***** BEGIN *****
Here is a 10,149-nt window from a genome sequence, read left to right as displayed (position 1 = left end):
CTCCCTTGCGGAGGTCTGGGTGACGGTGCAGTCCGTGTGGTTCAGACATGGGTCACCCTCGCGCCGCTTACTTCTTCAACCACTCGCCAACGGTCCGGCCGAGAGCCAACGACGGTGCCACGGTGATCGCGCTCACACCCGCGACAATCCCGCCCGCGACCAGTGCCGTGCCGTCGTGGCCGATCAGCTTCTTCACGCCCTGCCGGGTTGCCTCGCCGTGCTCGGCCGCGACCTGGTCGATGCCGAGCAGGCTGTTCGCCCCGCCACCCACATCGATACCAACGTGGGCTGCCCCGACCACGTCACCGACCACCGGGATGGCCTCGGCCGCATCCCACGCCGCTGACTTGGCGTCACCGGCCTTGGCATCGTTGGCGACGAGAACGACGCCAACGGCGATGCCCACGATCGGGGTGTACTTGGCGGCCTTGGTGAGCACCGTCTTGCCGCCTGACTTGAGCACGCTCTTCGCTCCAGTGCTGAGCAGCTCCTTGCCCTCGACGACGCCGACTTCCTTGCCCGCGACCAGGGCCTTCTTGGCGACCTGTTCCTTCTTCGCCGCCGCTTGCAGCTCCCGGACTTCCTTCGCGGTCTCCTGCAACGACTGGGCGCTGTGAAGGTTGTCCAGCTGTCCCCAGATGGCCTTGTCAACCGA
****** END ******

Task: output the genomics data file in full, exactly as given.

Here is a 10,149-nt window from a genome sequence, read left to right as displayed (position 1 = left end):
CTCCCTTGCGGAGGTCTGGGTGACGGTGCAGTCCGTGTGGTTCAGACATGGGTCACCCTCGCGCCGCTTACTTCTTCAACCACTCGCCAACGGTCCGGCCGAGAGCCAACGACGGTGCCACGGTGATCGCGCTCACACCCGCGACAATCCCGCCCGCGACCAGTGCCGTGCCGTCGTGGCCGATCAGCTTCTTCACGCCCTGCCGGGTTGCCTCGCCGTGCTCGGCCGCGACCTGGTCGATGCCGAGCAGGCTGTTCGCCCCGCCACCCACATCGATACCAACGTGGGCTGCCCCGACCACGTCACCGACCACCGGGATGGCCTCGGCCGCATCCCACGCCGCTGACTTGGCGTCACCGGCCTTGGCATCGTTGGCGACGAGAACGACGCCAACGGCGATGCCCACGATCGGGGTGTACTTGGCGGCCTTGGTGAGCACCGTCTTGCCGCCTGACTTGAGCACGCTCTTCGCTCCAGTGCTGAGCAGCTCCTTGCCCTCGACGACGCCGACTTCCTTGCCCGCGACCAGGGCCTTCTTGGCGACCTGTTCCTTCTTCGCCGCCGCTTGCAGCTCCCGGACTTCCTTCGCGGTCTCCTGCAACGACTGGGCGCTGTGAAGGTTGTCCAGCTGTCCCCAGATGGCCTTGTCAACCGA